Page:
An Arlington, Texas, couple was sentenced today by U.S. District Court Judge John H. McBryde for forcing a Nigerian widow to perform domestic labor for them for more than eight years. Emmanuel Nnaji, 50, a naturalized citizen of the United States was sentenced to 20 years in prison. Ngozi Ihechere Nnaji, 40, a citizen of Nigeria, was sentenced to nine years in prison. The defendants were also ordered to pay $305,957.60 in restitution.
On Feb. 2, 2010, both defendants were convicted by a Ft. Worth, Texas, jury on all charges, including conspiracy to commit forced labor, forced labor, conspiracy to harbor an alien for financial gain, harboring an alien for financial gain, document servitude and false statements to an FBI agent.
According to evidence presented at trial, the victim, a widowed mother of six children, including a chronically ill child, was recruited in Nigeria with promises that her children would be cared for in exchange for her work in the United States.
Upon arrival in the United States, the defendants confiscated the victim’s passport and never returned it. For more than eight years, the victim cared for the defendants’ children day and night, and cooked and cleaned with no days off. The defendants did not allow the victim out unsupervised; prohibited her from speaking with her children on the phone unsupervised; and forbid her to make friends or converse with the defendants’ friends. According to evidence at trial, the victim also testified that Emmanuel Nnaji also sexually assaulted her. Although the victim was promised that her family would be cared for, her family received a total of about $300 over the eight years. When the victim asked to return to Nigeria, the defendants refused. The victim was ultimately rescued with the assistance of a Catholic priest.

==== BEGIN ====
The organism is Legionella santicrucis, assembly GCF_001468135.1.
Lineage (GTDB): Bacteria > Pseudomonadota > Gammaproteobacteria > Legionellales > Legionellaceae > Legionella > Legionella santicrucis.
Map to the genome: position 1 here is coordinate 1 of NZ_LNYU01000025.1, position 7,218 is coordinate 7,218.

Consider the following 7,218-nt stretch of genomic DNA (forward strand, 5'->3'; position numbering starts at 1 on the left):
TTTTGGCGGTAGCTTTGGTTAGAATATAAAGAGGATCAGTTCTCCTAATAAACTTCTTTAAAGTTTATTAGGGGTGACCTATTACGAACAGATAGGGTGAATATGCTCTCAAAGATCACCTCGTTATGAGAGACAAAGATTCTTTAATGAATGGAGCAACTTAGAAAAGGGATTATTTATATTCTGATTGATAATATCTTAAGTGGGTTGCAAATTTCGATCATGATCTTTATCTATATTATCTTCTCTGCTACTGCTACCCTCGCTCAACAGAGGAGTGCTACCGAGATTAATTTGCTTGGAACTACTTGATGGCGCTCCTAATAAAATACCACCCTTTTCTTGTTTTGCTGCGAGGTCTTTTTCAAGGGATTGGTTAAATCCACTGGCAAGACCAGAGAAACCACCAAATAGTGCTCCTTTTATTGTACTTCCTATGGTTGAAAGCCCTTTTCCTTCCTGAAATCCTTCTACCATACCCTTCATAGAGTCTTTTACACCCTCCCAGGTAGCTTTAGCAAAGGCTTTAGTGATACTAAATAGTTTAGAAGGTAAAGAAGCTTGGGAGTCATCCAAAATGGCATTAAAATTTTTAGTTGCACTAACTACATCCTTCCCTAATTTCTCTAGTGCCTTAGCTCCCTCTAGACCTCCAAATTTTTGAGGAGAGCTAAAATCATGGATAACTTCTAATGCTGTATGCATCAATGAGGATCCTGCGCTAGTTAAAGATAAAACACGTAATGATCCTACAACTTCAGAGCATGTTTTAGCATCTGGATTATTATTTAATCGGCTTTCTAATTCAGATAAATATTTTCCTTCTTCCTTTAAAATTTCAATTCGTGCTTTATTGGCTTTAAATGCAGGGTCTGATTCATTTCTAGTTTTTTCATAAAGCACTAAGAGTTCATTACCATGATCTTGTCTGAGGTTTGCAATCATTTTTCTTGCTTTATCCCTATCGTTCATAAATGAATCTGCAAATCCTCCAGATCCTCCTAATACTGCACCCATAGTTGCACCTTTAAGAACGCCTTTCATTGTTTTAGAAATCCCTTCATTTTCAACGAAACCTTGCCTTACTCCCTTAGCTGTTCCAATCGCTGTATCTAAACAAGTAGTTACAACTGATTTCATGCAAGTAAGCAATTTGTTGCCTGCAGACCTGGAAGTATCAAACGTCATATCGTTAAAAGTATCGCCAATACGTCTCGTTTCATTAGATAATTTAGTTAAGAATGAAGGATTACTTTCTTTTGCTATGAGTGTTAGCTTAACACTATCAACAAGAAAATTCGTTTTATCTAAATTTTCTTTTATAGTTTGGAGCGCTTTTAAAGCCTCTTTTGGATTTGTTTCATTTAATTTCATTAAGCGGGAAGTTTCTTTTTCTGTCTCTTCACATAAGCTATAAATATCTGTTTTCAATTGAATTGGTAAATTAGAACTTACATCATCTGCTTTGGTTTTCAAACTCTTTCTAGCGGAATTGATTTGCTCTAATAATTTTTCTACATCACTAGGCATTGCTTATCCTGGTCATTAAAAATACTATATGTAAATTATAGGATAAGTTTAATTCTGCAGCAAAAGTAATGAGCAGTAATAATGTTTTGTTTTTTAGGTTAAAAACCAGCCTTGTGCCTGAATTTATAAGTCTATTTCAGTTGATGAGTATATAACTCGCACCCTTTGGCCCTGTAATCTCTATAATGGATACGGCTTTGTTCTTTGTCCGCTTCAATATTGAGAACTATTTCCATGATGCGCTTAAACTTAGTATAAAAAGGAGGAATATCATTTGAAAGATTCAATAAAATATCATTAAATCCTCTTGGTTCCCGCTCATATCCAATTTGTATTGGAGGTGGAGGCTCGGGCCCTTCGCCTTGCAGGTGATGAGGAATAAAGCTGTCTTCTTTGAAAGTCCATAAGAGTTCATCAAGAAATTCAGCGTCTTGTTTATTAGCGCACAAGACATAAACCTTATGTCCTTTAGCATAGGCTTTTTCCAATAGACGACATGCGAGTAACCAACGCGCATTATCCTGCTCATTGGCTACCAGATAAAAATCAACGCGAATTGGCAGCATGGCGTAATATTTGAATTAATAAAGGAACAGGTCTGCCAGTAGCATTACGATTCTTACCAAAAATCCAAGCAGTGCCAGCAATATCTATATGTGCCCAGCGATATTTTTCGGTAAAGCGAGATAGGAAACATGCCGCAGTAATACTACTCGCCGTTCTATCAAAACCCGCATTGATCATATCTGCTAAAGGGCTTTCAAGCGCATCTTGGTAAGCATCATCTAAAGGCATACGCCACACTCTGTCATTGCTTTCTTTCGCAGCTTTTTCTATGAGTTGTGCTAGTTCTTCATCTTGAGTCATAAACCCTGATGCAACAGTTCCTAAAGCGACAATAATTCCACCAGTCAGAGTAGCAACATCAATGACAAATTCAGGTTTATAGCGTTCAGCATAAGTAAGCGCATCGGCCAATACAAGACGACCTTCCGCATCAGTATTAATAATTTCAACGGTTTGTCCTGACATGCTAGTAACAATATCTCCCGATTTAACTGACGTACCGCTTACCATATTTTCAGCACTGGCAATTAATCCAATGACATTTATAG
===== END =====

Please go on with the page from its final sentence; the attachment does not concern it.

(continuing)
"The involuntary servitude and mistreatment that this victim endured is intolerable in a nation founded on freedom and individual rights," said Thomas E. Perez, Assistant Attorney General for the Justice Department’s Civil Rights Division. "The prosecution of this case demonstrates the Justice Department’s commitment to punishing those who prey upon vulnerable victims and exploit them in modern day slavery."
"The FBI is committed to aggressively pursuing and brining to justice the human traffickers who prey upon others who are only seeking to better their lives," said Special Agent in Charge Robert E. Casey Jr., FBI Dallas. "The sentencing in this case sends a strong message to those who are engaged in this heinous form of modern day slavery that this practice will not be tolerated in our community."
The case was investigated by the FBI. The case was prosecuted by Susan L. French and Michael J. Frank of the Civil Rights Division and its Human Trafficking Prosecution Unit, with assistance of Assistant U.S. Attorney J. Michael Worley of the U.S. Attorney’s Office of the Northern District of Texas. Refugee Services of Texas provided assistance to the victim following her rescue.